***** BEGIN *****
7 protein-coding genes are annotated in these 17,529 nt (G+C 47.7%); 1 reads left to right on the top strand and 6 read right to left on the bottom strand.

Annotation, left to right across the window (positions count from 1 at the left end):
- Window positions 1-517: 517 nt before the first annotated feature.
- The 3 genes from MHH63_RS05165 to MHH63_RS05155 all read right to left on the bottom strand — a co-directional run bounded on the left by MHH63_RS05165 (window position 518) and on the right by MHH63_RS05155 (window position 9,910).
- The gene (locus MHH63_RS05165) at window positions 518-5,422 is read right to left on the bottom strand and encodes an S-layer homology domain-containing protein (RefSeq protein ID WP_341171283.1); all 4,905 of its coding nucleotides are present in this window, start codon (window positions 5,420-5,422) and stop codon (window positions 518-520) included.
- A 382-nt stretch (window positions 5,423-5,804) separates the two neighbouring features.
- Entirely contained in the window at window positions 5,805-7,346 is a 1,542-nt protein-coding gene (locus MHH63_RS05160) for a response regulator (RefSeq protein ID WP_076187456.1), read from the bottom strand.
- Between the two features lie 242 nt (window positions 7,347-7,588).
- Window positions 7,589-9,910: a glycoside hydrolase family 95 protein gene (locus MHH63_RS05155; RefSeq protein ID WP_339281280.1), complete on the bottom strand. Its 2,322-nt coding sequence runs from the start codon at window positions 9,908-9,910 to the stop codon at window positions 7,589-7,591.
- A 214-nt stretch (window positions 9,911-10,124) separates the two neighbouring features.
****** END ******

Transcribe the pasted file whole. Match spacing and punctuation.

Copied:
7 protein-coding genes are annotated in these 17,529 nt (G+C 47.7%); 1 reads left to right on the top strand and 6 read right to left on the bottom strand.

Annotation, left to right across the window (positions count from 1 at the left end):
- Window positions 1-517: 517 nt before the first annotated feature.
- The 3 genes from MHH63_RS05165 to MHH63_RS05155 all read right to left on the bottom strand — a co-directional run bounded on the left by MHH63_RS05165 (window position 518) and on the right by MHH63_RS05155 (window position 9,910).
- The gene (locus MHH63_RS05165) at window positions 518-5,422 is read right to left on the bottom strand and encodes an S-layer homology domain-containing protein (RefSeq protein ID WP_341171283.1); all 4,905 of its coding nucleotides are present in this window, start codon (window positions 5,420-5,422) and stop codon (window positions 518-520) included.
- A 382-nt stretch (window positions 5,423-5,804) separates the two neighbouring features.
- Entirely contained in the window at window positions 5,805-7,346 is a 1,542-nt protein-coding gene (locus MHH63_RS05160) for a response regulator (RefSeq protein ID WP_076187456.1), read from the bottom strand.
- Between the two features lie 242 nt (window positions 7,347-7,588).
- Window positions 7,589-9,910: a glycoside hydrolase family 95 protein gene (locus MHH63_RS05155; RefSeq protein ID WP_339281280.1), complete on the bottom strand. Its 2,322-nt coding sequence runs from the start codon at window positions 9,908-9,910 to the stop codon at window positions 7,589-7,591.
- A 214-nt stretch (window positions 9,911-10,124) separates the two neighbouring features.